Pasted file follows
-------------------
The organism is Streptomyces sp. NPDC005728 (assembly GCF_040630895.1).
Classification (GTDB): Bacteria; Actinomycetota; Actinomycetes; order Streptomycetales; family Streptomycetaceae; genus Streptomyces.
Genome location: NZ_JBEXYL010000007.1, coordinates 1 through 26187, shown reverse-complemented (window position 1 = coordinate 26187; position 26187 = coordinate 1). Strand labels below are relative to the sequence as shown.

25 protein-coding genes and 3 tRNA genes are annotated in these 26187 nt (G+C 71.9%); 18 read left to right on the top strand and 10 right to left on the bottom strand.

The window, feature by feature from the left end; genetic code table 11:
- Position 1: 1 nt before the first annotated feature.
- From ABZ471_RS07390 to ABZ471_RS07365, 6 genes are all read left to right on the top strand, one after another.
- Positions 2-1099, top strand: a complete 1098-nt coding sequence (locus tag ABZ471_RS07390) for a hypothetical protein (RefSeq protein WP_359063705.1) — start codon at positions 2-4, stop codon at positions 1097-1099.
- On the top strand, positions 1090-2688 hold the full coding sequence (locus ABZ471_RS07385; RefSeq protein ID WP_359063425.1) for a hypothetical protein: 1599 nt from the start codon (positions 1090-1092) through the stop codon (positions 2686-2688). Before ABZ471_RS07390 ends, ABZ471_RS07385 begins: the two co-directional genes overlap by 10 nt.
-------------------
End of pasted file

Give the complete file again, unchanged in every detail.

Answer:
The organism is Streptomyces sp. NPDC005728 (assembly GCF_040630895.1).
Classification (GTDB): Bacteria; Actinomycetota; Actinomycetes; order Streptomycetales; family Streptomycetaceae; genus Streptomyces.
Genome location: NZ_JBEXYL010000007.1, coordinates 1 through 26187, shown reverse-complemented (window position 1 = coordinate 26187; position 26187 = coordinate 1). Strand labels below are relative to the sequence as shown.

25 protein-coding genes and 3 tRNA genes are annotated in these 26187 nt (G+C 71.9%); 18 read left to right on the top strand and 10 right to left on the bottom strand.

The window, feature by feature from the left end; genetic code table 11:
- Position 1: 1 nt before the first annotated feature.
- From ABZ471_RS07390 to ABZ471_RS07365, 6 genes are all read left to right on the top strand, one after another.
- Positions 2-1099, top strand: a complete 1098-nt coding sequence (locus tag ABZ471_RS07390) for a hypothetical protein (RefSeq protein WP_359063705.1) — start codon at positions 2-4, stop codon at positions 1097-1099.
- On the top strand, positions 1090-2688 hold the full coding sequence (locus ABZ471_RS07385; RefSeq protein ID WP_359063425.1) for a hypothetical protein: 1599 nt from the start codon (positions 1090-1092) through the stop codon (positions 2686-2688). Before ABZ471_RS07390 ends, ABZ471_RS07385 begins: the two co-directional genes overlap by 10 nt.